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Question and answer session with Archie Roach and friends

Bill Johnson, Archie Roach, Michael Long and Stephen Munro, 22 January 2011

STEPHEN MUNRO: Ladies and gentlemen, thanks for your attendance this evening. Joining me on the stage are two people who I don’t think need any introduction, legends of their respective fields in Australian sport - Michael Long you saw in the film and of course Archie Roach and also joining us is Bill Johnson, Louis’s father. [applause] it’s fair to say without Bill we wouldn’t have been able to put tonight on, so we appreciate we are indebted to Bill for that.

As you saw from the film the main actor there was Pete Postlethwaite, when we began this event we were hoping that Pete would be here. Sadly, as many of you would know, Pete passed away a few weeks ago. Obviously a very good friend of these people. Bill, did you want to say a few words on?

BILL JOHNSON: It’s very important, with your permission, that we do pay tribute to Pete’s involvement in this documentary and also the fact that he did - when was it you first came to Perth?

STEPHEN MUNRO: It was late last year.

BILL JOHNSON: He said would Pete be available? Stephen said would Pete be available to come over here and attend this gathering. Pete’s immediate reaction and this is a bloke who has already been through about six months of chemo, he just said try keep me away. I’ll be there. And then obviously the chemo from being what Pete thought was going to be the cure became only palliative, they were just trying to keep the pain. So Pete sad he’s still going to come, tell that mob over there I’ll be there. And then when he realised that he wasn’t going to make it, he said I’ll send a video and send a video over for you so that I can talk to the people in Canberra about this documentary and be there in spirit.

He spoke to me the day after Boxing Day. He actually told me, I’ve only got a day or two left so I just want to make sure everything went right at Christmas for you and I want to say good bye and tell the people in Canberra that I really wanted to be there. That was the measure of the man. He came over here and he was ashamed and embarrassed at his own lack of knowledge. Pete considered himself to be a man of letters and an educated man and a very widely read man, which he was, but he knew nothing about this story. We believe that the Australian government has done a bloody good job at keeping this story away from the people in the rest of the world. If people like Pete knew nothing about it, then how would you expect anybody to know about it? That’s why Pete wanted to tell this story, wanted to go on the journey with Archie so that everybody would know what the true facts are. Pete hated hypocrisy and he hated injustice and he saw both of them in great measure on this journey around this country, and that saddened him greatly. But as the movie finishes, it finishes on a very hopeful, very positive note. That’s the message that Pete took back with him and took to his grave. He was a decent man and a very loyal to his friends and a very, very close relationship with Archie. Archie is suffering greatly because of his death. So thank you very much. [applause]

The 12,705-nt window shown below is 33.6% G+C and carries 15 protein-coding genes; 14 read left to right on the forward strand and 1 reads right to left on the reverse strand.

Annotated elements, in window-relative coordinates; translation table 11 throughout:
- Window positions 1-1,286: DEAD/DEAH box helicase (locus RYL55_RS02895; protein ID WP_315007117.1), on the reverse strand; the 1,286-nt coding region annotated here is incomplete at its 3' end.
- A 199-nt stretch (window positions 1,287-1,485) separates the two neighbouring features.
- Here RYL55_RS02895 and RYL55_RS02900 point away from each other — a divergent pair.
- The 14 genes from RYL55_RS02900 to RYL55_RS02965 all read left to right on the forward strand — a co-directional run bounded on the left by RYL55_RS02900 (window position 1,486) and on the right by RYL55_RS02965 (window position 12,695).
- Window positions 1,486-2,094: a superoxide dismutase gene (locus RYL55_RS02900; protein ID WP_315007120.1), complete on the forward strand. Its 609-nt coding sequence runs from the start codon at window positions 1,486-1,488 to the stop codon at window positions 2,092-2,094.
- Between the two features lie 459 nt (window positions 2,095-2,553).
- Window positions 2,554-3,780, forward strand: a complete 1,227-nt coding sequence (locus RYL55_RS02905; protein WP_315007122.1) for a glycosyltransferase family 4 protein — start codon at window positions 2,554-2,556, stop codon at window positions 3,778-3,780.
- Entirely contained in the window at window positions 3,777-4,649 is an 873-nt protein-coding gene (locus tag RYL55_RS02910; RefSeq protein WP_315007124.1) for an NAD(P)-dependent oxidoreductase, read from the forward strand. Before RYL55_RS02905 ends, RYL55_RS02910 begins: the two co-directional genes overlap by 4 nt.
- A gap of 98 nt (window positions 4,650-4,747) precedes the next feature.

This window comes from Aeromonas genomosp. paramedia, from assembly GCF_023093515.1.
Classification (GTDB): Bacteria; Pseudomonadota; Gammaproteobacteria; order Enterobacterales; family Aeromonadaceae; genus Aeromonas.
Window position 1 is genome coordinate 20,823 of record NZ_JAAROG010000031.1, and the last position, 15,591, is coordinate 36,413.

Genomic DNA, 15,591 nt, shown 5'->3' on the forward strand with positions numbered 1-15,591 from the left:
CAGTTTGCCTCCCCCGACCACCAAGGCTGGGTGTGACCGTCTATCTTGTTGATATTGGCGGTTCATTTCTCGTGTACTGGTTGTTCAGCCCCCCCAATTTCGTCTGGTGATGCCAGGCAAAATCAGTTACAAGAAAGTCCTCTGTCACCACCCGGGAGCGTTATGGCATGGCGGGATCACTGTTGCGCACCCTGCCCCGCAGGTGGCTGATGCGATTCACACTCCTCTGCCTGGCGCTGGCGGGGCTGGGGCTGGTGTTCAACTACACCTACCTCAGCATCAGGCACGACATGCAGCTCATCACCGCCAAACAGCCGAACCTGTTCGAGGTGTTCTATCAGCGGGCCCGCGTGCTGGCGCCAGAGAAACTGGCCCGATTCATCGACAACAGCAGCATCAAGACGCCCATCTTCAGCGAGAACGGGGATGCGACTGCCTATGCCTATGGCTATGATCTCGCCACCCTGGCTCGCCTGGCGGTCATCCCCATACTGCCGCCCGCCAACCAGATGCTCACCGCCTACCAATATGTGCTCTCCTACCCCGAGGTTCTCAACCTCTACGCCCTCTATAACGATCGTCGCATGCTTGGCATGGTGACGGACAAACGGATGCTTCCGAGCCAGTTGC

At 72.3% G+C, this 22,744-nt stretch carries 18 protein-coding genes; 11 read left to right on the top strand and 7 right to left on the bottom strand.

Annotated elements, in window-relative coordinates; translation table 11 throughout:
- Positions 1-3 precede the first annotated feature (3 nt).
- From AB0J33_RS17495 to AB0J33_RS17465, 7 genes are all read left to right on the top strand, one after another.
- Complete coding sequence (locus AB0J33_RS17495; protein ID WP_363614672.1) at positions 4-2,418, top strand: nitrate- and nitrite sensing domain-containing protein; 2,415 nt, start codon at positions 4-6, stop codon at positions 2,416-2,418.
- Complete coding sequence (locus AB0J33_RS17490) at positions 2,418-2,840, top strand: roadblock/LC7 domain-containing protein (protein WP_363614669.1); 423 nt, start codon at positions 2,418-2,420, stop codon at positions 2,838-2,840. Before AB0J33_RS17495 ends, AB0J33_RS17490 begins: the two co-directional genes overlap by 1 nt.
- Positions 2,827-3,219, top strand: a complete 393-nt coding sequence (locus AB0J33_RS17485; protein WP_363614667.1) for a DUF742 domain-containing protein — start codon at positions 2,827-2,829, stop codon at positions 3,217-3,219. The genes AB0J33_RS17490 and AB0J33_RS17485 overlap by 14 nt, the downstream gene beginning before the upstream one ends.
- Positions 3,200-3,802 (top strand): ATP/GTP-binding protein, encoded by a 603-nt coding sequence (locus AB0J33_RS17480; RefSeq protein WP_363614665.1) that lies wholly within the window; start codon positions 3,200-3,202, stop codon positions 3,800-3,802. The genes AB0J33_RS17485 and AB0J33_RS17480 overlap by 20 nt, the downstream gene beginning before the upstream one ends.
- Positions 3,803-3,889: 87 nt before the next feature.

STEPHEN MUNRO: Thanks Bill. We will take questions from the audience. There are microphones. This evening’s proceedings are being recorded so you will need to use the microphone if you do have a question. If you have a question perhaps if you let one of the stewards know and they will get the microphone to you. I believe you do have a question to start off with.

QUESTION: Has this documentary been released? I see it was 2007 that it was finished, has this documentary been released commercially or on TV or is it too confronting for the powers that be and for the Australian public?

BILL JOHNSON: We approached both the ABC and SBS with a view to screening the documentary. Both of them made very lame excuses why it couldn’t be shown. One of them said it was too long; the other one said it was too short. To answer your question: They didn’t have the guts to show it. Blackfellas are not supposed to take the piss out of prime ministers, and that’s what we’re doing, showing John Howard for what he was and what he still is. That’s why I think it was too confronting. They weren’t prepared to do it. But at the same time it’s been very widely shown throughout Australia and literally millions of your fellow Australians have seen this documentary.